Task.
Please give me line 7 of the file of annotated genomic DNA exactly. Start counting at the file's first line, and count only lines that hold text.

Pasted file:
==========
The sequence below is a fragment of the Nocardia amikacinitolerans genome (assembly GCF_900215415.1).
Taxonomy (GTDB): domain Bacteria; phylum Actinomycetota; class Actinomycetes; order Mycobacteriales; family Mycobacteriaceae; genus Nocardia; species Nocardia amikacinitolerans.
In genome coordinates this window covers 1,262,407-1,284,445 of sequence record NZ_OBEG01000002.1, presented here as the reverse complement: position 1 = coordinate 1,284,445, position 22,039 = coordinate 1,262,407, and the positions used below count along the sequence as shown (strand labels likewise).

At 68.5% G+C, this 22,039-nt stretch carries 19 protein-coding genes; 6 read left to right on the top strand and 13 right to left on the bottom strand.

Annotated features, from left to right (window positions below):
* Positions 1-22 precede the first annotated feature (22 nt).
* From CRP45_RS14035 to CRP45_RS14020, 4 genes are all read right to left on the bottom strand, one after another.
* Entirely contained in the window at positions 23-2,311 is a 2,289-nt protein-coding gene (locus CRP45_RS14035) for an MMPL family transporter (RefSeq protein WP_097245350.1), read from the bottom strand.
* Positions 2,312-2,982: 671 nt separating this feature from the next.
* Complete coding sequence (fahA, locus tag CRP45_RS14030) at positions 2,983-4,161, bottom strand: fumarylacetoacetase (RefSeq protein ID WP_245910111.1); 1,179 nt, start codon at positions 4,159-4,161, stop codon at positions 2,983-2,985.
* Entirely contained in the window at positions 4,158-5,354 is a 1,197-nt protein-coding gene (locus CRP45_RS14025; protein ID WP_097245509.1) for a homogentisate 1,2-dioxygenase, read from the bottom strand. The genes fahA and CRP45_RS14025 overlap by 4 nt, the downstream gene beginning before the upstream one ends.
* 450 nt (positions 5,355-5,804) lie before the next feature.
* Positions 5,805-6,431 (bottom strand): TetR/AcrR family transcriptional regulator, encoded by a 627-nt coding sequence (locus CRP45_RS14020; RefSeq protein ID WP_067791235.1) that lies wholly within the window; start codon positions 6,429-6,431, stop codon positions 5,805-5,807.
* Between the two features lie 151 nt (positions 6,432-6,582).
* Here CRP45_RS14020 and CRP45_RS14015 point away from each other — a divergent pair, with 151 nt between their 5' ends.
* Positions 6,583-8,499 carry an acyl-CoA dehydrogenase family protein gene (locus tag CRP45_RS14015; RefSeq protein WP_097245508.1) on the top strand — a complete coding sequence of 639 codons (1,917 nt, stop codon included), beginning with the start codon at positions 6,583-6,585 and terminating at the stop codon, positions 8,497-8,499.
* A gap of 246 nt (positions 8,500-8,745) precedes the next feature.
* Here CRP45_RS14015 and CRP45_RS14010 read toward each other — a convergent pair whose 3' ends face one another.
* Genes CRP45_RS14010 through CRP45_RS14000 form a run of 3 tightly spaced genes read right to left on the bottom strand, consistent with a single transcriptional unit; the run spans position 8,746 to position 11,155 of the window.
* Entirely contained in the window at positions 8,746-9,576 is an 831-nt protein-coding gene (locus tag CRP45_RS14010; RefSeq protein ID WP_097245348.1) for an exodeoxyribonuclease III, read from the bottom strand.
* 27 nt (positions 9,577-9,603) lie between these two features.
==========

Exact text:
* From CRP45_RS14035 to CRP45_RS14020, 4 genes are all read right to left on the bottom strand, one after another.